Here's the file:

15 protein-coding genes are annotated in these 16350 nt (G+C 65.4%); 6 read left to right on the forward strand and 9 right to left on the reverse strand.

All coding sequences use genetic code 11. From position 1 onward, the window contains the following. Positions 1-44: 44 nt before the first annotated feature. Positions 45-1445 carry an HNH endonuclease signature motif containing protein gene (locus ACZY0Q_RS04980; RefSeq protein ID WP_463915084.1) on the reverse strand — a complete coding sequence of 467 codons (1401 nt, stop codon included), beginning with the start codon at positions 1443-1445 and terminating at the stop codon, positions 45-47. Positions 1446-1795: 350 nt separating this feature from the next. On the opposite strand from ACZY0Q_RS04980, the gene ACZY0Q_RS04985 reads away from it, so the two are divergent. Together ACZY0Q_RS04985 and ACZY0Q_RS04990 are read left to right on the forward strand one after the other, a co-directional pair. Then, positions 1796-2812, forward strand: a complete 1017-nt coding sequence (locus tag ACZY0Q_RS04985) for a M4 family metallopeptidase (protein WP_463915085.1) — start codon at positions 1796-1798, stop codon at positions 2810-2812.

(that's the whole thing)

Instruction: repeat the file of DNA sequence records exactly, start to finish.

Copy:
15 protein-coding genes are annotated in these 16350 nt (G+C 65.4%); 6 read left to right on the forward strand and 9 right to left on the reverse strand.

All coding sequences use genetic code 11. From position 1 onward, the window contains the following. Positions 1-44: 44 nt before the first annotated feature. Positions 45-1445 carry an HNH endonuclease signature motif containing protein gene (locus ACZY0Q_RS04980; RefSeq protein ID WP_463915084.1) on the reverse strand — a complete coding sequence of 467 codons (1401 nt, stop codon included), beginning with the start codon at positions 1443-1445 and terminating at the stop codon, positions 45-47. Positions 1446-1795: 350 nt separating this feature from the next. On the opposite strand from ACZY0Q_RS04980, the gene ACZY0Q_RS04985 reads away from it, so the two are divergent. Together ACZY0Q_RS04985 and ACZY0Q_RS04990 are read left to right on the forward strand one after the other, a co-directional pair. Then, positions 1796-2812, forward strand: a complete 1017-nt coding sequence (locus tag ACZY0Q_RS04985) for a M4 family metallopeptidase (protein WP_463915085.1) — start codon at positions 1796-1798, stop codon at positions 2810-2812.